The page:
Thursday, April 19, 2012

The Beauty Myth, End of America, etc.

A friend and I had the unique opportunity to hear feminist author and activist Naomi Wolf speak at a Public Affairs Conference on the Missouri State University campus last night.  Ms. Wolf is a journalist, political activist, and social critic.   
She had been arrested in New York back in October for standing outside a Huffington Post event at which Governor Cuomo was speaking.  Granted, Occupy protesters were nearby, yet she was only advising them on their right to assemble.  Police handcuffed her anyway and swooped her away to jail for "inciting violence" or some such nonsense.  Ironically, her book "Give Me Liberty: A Handbook for American Revolutionaries" dealt specifically, in part, with non-violent protest and obtaining permits to legally assemble.
Her newest work is "The End of America: A Letter of Warning to a Young Patriot."  She spoke quite a bit last night about "open Democracies" and how citizens should pay attention to their inalienable rights guaranteed by the Constitution.  Ms. Wolf cautioned us about what seems to her a escalating executive power of which we should be wary.  Her thoughts were tempered by an upbeat message of living in a time of great hope where citizens can determine their own destinies.  She recommended we trust in our instincts and believe what we feel inside, protest peacefully about corporate and governmental control being too powerful, and using a united voice through communal assembly.  Images of Dr. Martin Luther King, Jr. immediately came to mind.  I also considered the parallels between her suggestion to bring people together through common interests and how I perpetually tell my five-year old son you can "catch more flies with honey than you can with vinegar."  Adults must also be reminded how better things can result from acting in a civil manner.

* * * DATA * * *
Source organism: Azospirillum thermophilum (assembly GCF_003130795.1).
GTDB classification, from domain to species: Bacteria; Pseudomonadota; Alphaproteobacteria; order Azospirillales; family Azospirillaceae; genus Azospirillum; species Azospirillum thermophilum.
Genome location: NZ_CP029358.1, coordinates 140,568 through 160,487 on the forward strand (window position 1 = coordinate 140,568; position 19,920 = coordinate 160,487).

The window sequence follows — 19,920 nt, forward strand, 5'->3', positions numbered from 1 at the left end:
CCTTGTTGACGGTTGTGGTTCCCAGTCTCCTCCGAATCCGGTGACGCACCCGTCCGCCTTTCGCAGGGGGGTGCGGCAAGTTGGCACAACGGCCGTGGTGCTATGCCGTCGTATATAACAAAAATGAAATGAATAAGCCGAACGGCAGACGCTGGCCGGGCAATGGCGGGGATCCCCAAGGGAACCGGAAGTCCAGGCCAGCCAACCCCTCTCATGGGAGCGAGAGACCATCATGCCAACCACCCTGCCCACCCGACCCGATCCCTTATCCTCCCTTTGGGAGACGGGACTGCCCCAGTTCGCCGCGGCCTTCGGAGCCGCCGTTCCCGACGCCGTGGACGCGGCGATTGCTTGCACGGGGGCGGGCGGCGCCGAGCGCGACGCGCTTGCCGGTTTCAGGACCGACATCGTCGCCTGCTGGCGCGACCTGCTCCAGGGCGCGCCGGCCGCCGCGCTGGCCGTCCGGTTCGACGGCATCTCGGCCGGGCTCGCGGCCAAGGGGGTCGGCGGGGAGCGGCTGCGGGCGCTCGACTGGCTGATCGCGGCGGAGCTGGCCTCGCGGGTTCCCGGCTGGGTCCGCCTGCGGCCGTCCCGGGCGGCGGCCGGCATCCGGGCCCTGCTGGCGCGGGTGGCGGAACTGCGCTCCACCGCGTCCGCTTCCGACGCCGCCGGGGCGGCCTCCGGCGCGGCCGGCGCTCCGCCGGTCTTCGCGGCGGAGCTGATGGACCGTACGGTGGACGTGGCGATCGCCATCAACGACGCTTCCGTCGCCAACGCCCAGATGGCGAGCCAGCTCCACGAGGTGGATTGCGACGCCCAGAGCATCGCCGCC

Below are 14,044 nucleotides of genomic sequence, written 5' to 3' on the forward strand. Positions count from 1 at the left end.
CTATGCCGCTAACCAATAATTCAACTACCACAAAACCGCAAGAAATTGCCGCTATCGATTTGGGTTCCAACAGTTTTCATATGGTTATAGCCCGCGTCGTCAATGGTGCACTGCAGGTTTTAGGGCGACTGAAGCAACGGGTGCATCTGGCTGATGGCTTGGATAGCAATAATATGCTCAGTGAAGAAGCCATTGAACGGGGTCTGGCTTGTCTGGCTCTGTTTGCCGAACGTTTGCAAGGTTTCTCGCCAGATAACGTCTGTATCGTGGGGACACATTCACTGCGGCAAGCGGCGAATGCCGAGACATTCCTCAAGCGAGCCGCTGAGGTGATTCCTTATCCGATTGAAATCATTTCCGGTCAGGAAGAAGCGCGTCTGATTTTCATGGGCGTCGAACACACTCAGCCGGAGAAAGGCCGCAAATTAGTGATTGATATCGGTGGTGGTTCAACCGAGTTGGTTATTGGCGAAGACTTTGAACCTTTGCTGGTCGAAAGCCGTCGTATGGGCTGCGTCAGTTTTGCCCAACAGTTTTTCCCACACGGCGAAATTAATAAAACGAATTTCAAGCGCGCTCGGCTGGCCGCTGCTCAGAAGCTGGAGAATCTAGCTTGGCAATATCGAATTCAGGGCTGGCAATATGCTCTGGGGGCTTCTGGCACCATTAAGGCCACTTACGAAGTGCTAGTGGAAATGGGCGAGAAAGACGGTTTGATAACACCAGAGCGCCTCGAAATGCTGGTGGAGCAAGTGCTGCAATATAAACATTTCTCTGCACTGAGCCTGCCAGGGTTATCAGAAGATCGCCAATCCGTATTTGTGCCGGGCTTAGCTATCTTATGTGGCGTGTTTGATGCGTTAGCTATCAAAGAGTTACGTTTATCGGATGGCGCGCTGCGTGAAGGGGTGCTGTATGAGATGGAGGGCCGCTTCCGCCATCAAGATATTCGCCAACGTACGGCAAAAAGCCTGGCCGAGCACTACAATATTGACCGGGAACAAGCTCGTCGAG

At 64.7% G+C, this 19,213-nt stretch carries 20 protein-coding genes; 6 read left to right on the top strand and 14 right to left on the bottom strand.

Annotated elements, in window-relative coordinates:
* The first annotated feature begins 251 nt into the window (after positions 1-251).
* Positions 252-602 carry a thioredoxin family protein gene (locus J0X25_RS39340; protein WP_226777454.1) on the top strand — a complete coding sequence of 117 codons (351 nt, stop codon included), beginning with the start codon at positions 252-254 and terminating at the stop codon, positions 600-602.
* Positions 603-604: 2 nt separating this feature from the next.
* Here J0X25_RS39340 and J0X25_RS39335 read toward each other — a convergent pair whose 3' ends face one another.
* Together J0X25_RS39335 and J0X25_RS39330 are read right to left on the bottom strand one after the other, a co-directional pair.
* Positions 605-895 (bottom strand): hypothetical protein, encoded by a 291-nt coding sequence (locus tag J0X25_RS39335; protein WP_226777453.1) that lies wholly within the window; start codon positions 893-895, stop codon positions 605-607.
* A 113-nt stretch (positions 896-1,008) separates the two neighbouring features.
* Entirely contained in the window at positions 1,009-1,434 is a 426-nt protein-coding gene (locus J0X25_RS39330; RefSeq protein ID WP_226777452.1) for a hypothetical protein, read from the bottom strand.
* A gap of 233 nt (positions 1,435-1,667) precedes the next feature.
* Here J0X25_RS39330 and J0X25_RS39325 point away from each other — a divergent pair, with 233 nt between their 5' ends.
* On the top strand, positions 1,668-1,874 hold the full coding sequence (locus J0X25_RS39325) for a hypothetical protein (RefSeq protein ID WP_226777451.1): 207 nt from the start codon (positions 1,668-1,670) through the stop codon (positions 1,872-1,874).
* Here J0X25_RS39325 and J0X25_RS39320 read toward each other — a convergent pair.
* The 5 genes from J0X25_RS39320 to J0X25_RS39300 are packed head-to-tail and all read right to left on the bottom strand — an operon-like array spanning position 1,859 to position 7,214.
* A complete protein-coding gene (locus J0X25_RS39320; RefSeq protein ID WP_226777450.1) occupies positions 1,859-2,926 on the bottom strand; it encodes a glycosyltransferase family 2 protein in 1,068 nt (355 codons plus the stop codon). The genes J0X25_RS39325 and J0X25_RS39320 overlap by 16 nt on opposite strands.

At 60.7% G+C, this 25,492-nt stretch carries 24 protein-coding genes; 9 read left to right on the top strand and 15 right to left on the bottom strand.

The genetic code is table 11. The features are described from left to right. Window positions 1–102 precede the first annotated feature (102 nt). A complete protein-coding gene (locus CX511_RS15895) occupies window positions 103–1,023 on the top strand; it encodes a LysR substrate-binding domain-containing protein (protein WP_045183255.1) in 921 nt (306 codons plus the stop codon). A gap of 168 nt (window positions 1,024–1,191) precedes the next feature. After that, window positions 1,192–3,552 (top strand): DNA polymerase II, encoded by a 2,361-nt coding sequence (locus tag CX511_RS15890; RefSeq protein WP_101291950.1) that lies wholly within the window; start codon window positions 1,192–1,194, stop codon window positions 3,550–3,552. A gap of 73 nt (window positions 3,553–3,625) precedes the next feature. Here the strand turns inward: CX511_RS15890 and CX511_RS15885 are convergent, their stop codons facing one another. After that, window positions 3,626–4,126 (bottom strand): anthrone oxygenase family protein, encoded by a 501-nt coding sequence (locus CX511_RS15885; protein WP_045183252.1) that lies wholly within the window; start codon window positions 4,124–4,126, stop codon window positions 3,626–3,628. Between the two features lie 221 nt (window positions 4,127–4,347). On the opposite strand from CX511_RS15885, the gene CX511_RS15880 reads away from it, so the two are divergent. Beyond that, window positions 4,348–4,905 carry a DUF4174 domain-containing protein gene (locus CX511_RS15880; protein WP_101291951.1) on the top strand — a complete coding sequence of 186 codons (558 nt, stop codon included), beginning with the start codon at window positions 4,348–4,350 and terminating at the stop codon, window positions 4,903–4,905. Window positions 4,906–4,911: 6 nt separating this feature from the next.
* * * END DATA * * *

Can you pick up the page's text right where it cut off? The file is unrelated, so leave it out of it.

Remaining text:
This woman amazed me with her wealth of knowledge and ability to synthesize the audience members' otherwise confusing questions into a clear understanding of what they wished to know from her.  Her attitude was very respectful, although I'm sure this setting was distinctly different from others she visits on a week-to-week basis.  She brought up enlightenment and the universal desire for happy lives, and I enjoyed her time with us greatly.  
A book signing followed the gathering, and I was pleased to have her sign my copy of "The Beauty Myth: How Images of Beauty are Used Against Women," which was originally released in 1990.  The content remains so relevant to any humanist society.  I thanked her for having the courage to speak out for her convictions, and specifically for her feminist viewpoints.  I told her I had seen her on The Rosie Show and followed her on Twitter.  It was weird to be all star-struckish around an author/activist, but I could hardly articulate a sentence.  She gracefully shook my hand and commented on our living in a beautiful place.  The scenery is pretty great around here, especially this time of year, and perhaps I don't give our area enough credit until catching a glimpse for a different point of view.  
Looking at things from a new perspective is what she was all about last night.  I hope we in the audience can heed that call.


  1. I went to school at MSU and I have to agree I quite enjoyed the spring time scenery there. Thanks for sharing about this, I am going to have to check out Naomi's book.

    1. We also heard David Lacks speak at MSU last year. He is the son of Henrietta Lacks, the woman whose cells have lived to help medical science since the '50s. Our book club read "The Immortal Life of Henrietta Lacks" by Rebecca Skloot just before he was at MO State. They offer so many things to the public there. That's a great book, too, btw.